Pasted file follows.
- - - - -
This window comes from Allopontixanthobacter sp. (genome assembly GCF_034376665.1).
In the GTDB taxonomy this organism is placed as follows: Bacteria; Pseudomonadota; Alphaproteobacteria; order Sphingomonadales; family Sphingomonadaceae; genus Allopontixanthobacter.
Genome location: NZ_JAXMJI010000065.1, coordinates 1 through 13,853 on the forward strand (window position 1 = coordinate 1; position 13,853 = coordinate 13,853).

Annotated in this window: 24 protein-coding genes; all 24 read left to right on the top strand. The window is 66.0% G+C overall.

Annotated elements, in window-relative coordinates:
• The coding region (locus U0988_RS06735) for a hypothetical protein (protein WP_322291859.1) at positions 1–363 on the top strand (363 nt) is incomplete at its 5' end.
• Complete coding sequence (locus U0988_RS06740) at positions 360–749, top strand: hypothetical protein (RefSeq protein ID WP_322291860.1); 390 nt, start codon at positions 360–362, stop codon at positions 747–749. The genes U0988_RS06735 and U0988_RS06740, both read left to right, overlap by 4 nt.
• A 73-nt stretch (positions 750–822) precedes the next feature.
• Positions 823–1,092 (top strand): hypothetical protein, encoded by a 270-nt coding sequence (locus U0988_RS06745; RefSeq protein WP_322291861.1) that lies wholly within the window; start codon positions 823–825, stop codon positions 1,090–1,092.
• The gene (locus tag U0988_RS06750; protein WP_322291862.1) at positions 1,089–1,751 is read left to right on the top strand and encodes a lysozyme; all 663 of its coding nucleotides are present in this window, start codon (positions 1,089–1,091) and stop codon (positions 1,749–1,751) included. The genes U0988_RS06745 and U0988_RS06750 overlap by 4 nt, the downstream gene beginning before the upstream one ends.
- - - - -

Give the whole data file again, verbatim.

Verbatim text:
This window comes from Allopontixanthobacter sp. (genome assembly GCF_034376665.1).
In the GTDB taxonomy this organism is placed as follows: Bacteria; Pseudomonadota; Alphaproteobacteria; order Sphingomonadales; family Sphingomonadaceae; genus Allopontixanthobacter.
Genome location: NZ_JAXMJI010000065.1, coordinates 1 through 13,853 on the forward strand (window position 1 = coordinate 1; position 13,853 = coordinate 13,853).

Annotated in this window: 24 protein-coding genes; all 24 read left to right on the top strand. The window is 66.0% G+C overall.

Annotated elements, in window-relative coordinates:
• The coding region (locus U0988_RS06735) for a hypothetical protein (protein WP_322291859.1) at positions 1–363 on the top strand (363 nt) is incomplete at its 5' end.
• Complete coding sequence (locus U0988_RS06740) at positions 360–749, top strand: hypothetical protein (RefSeq protein ID WP_322291860.1); 390 nt, start codon at positions 360–362, stop codon at positions 747–749. The genes U0988_RS06735 and U0988_RS06740, both read left to right, overlap by 4 nt.
• A 73-nt stretch (positions 750–822) precedes the next feature.
• Positions 823–1,092 (top strand): hypothetical protein, encoded by a 270-nt coding sequence (locus U0988_RS06745; RefSeq protein WP_322291861.1) that lies wholly within the window; start codon positions 823–825, stop codon positions 1,090–1,092.
• The gene (locus tag U0988_RS06750; protein WP_322291862.1) at positions 1,089–1,751 is read left to right on the top strand and encodes a lysozyme; all 663 of its coding nucleotides are present in this window, start codon (positions 1,089–1,091) and stop codon (positions 1,749–1,751) included. The genes U0988_RS06745 and U0988_RS06750 overlap by 4 nt, the downstream gene beginning before the upstream one ends.